Henderson and Berla (1994) describe
the following ways that parents can help their children do well in school:
Actions Parents Can Take to Help Their Children Succeed in School
"Establishing a daily family routine.
- Providing time and a quiet place to study.
- Assigning responsibility for household chores.
- Being firm about times to get up and go to bed.
- Having dinner together.
Monitoring out-of-school activities.
- Setting limits on TV watching.
- Checking up on children when parents are not home.
- Arranging for after-school activities and supervised care.
Modeling the value of learning, self-discipline, and hard work.
- Communicating through questioning and conversation.
- Demonstrating that achievement comes from working hard.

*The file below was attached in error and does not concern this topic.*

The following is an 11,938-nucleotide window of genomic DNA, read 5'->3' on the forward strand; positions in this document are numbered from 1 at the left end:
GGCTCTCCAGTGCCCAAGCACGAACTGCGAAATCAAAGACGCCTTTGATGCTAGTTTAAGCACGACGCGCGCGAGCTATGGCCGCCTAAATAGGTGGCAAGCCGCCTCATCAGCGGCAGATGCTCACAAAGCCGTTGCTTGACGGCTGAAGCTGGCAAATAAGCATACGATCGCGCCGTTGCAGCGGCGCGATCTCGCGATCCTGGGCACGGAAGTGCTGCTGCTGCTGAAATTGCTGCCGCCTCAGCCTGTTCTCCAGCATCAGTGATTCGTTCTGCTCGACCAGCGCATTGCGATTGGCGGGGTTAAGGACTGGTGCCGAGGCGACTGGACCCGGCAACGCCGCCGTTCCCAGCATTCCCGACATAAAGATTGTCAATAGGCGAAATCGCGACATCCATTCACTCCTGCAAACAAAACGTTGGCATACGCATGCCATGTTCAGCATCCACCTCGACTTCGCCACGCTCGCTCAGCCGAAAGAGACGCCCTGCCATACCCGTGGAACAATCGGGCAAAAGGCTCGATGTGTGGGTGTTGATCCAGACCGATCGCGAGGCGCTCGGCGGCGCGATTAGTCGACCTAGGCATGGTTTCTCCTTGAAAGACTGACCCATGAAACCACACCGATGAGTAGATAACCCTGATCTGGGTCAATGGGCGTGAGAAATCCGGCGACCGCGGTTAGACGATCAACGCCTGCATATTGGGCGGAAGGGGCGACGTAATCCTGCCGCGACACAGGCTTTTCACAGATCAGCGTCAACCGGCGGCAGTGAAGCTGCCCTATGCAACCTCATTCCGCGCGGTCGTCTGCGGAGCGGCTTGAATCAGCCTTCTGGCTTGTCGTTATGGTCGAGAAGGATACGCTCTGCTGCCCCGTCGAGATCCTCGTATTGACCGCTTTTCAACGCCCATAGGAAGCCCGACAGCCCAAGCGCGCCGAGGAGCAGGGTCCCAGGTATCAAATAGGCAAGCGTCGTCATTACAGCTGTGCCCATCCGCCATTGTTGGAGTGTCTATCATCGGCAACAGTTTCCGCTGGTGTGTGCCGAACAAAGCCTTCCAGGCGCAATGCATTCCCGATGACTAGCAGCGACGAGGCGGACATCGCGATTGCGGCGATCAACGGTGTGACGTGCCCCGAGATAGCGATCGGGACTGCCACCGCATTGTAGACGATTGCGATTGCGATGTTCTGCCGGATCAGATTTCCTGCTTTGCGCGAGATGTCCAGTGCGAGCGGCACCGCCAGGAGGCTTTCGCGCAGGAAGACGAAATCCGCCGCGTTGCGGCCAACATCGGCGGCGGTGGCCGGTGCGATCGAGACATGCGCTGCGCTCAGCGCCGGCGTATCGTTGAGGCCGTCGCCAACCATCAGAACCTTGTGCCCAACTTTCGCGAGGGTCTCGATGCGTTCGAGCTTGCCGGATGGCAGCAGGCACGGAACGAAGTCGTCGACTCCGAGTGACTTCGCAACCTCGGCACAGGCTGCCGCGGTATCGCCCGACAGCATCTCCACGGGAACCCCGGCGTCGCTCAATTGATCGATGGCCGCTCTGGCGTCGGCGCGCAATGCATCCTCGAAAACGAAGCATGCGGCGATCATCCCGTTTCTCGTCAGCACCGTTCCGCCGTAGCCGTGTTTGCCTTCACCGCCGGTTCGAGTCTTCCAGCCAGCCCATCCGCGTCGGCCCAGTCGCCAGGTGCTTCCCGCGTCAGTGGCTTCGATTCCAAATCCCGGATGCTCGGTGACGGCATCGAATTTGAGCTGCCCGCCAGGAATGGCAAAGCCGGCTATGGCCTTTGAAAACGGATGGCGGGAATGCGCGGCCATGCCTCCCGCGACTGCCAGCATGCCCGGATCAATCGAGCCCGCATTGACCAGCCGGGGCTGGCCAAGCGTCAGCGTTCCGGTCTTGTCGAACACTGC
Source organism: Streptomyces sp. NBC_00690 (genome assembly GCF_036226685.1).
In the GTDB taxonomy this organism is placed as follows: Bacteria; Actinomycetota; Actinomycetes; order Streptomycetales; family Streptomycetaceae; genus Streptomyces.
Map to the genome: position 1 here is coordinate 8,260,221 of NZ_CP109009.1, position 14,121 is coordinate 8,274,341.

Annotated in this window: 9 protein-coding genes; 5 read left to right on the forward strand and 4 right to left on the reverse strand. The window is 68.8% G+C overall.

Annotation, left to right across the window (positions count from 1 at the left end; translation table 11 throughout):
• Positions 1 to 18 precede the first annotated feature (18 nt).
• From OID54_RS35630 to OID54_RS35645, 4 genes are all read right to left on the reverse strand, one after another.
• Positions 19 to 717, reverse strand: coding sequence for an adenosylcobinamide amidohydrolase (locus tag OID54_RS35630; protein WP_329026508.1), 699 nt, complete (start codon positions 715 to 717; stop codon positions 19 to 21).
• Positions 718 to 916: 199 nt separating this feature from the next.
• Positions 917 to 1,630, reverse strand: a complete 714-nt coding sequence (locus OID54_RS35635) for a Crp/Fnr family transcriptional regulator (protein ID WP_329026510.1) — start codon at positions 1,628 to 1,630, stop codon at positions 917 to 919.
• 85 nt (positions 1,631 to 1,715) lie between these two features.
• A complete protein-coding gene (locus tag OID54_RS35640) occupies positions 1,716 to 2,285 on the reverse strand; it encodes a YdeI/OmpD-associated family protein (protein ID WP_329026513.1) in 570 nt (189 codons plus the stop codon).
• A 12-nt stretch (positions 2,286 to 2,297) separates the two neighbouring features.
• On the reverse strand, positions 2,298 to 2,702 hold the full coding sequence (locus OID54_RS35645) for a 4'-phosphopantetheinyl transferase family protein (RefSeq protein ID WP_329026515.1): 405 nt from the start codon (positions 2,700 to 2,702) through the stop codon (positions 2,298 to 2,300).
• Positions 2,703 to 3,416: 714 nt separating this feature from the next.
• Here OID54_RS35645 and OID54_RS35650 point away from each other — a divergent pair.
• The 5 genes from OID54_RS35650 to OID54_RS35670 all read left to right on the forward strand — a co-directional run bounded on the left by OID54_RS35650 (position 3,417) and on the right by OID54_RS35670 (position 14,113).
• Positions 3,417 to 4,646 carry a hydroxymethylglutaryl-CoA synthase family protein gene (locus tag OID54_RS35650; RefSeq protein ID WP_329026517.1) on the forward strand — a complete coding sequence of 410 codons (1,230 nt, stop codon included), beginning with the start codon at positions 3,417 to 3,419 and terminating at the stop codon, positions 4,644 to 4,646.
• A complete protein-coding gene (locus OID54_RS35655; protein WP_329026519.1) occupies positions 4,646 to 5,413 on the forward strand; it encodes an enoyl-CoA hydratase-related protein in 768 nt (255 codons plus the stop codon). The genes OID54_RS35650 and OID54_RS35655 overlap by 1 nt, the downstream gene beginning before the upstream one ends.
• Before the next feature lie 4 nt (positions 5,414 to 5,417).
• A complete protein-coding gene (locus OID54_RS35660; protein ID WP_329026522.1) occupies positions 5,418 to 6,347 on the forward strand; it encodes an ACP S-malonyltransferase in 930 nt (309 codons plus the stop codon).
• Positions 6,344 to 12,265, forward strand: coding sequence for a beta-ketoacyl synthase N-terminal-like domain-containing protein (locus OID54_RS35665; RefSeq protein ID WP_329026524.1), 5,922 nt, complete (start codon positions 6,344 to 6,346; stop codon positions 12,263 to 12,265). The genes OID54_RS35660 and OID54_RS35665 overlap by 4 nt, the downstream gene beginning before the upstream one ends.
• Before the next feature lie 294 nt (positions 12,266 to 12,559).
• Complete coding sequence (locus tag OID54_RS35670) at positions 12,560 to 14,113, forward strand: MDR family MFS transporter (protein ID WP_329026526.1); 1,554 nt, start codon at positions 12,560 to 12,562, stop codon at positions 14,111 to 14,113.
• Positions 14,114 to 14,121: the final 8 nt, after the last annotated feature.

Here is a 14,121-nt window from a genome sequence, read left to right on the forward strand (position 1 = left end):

- Using reference materials and the library.
Expressing high but realistic expectations for achievement.
Encouraging children's development and progress in school.
- Setting goals and standards that are appropriate for children's ages and maturity.
- Recognizing and encouraging special talents.
- Informing friends and family about successes.
- Maintaining a warm and supportive home.
- Showing interest in children's progress at school.
- Helping with homework.
- Discussing the value of a good education and possible career options.
- Staying in touch with teachers and school staff.
Reading, writing, and discussions among family members:
- Reading, listening to children read, and talking about what is being read.
- Discussing the day over dinner.
- Telling stories and sharing problems.
- Writing letters, lists, and messages.
Using community resources for family needs:
- Enrolling in sports programs or lessons.
- Introducing children to role models and mentors.
- Using community services." (p. 9-10)
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